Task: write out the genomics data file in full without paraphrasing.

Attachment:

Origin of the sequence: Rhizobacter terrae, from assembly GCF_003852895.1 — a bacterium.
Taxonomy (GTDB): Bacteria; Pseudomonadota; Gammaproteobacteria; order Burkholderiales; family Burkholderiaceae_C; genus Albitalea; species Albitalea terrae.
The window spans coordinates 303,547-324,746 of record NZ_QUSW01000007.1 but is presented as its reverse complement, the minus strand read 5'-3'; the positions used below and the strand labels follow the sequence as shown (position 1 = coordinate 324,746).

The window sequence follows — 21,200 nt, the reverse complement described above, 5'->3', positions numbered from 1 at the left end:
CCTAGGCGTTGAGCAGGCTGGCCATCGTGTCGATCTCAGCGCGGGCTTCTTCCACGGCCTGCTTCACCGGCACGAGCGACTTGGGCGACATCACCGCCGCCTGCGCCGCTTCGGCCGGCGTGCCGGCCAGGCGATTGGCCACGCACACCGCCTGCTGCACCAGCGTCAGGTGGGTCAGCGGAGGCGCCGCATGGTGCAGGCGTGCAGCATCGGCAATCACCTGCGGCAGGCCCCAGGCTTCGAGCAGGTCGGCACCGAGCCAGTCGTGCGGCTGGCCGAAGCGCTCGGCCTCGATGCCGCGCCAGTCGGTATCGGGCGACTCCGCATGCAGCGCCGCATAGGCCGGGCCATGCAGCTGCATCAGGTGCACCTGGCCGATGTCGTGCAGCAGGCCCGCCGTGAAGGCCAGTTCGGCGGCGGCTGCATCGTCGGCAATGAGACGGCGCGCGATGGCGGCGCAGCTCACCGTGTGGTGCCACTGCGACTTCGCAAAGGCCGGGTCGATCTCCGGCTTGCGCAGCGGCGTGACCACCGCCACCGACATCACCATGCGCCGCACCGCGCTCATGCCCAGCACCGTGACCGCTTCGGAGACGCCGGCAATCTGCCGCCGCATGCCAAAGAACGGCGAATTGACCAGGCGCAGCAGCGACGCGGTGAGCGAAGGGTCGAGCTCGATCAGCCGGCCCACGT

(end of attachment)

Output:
Origin of the sequence: Rhizobacter terrae, from assembly GCF_003852895.1 — a bacterium.
Taxonomy (GTDB): Bacteria; Pseudomonadota; Gammaproteobacteria; order Burkholderiales; family Burkholderiaceae_C; genus Albitalea; species Albitalea terrae.
The window spans coordinates 303,547-324,746 of record NZ_QUSW01000007.1 but is presented as its reverse complement, the minus strand read 5'-3'; the positions used below and the strand labels follow the sequence as shown (position 1 = coordinate 324,746).

The window sequence follows — 21,200 nt, the reverse complement described above, 5'->3', positions numbered from 1 at the left end:
CCTAGGCGTTGAGCAGGCTGGCCATCGTGTCGATCTCAGCGCGGGCTTCTTCCACGGCCTGCTTCACCGGCACGAGCGACTTGGGCGACATCACCGCCGCCTGCGCCGCTTCGGCCGGCGTGCCGGCCAGGCGATTGGCCACGCACACCGCCTGCTGCACCAGCGTCAGGTGGGTCAGCGGAGGCGCCGCATGGTGCAGGCGTGCAGCATCGGCAATCACCTGCGGCAGGCCCCAGGCTTCGAGCAGGTCGGCACCGAGCCAGTCGTGCGGCTGGCCGAAGCGCTCGGCCTCGATGCCGCGCCAGTCGGTATCGGGCGACTCCGCATGCAGCGCCGCATAGGCCGGGCCATGCAGCTGCATCAGGTGCACCTGGCCGATGTCGTGCAGCAGGCCCGCCGTGAAGGCCAGTTCGGCGGCGGCTGCATCGTCGGCAATGAGACGGCGCGCGATGGCGGCGCAGCTCACCGTGTGGTGCCACTGCGACTTCGCAAAGGCCGGGTCGATCTCCGGCTTGCGCAGCGGCGTGACCACCGCCACCGACATCACCATGCGCCGCACCGCGCTCATGCCCAGCACCGTGACCGCTTCGGAGACGCCGGCAATCTGCCGCCGCATGCCAAAGAACGGCGAATTGACCAGGCGCAGCAGCGACGCGGTGAGCGAAGGGTCGAGCTCGATCAGCCGGCCCACGT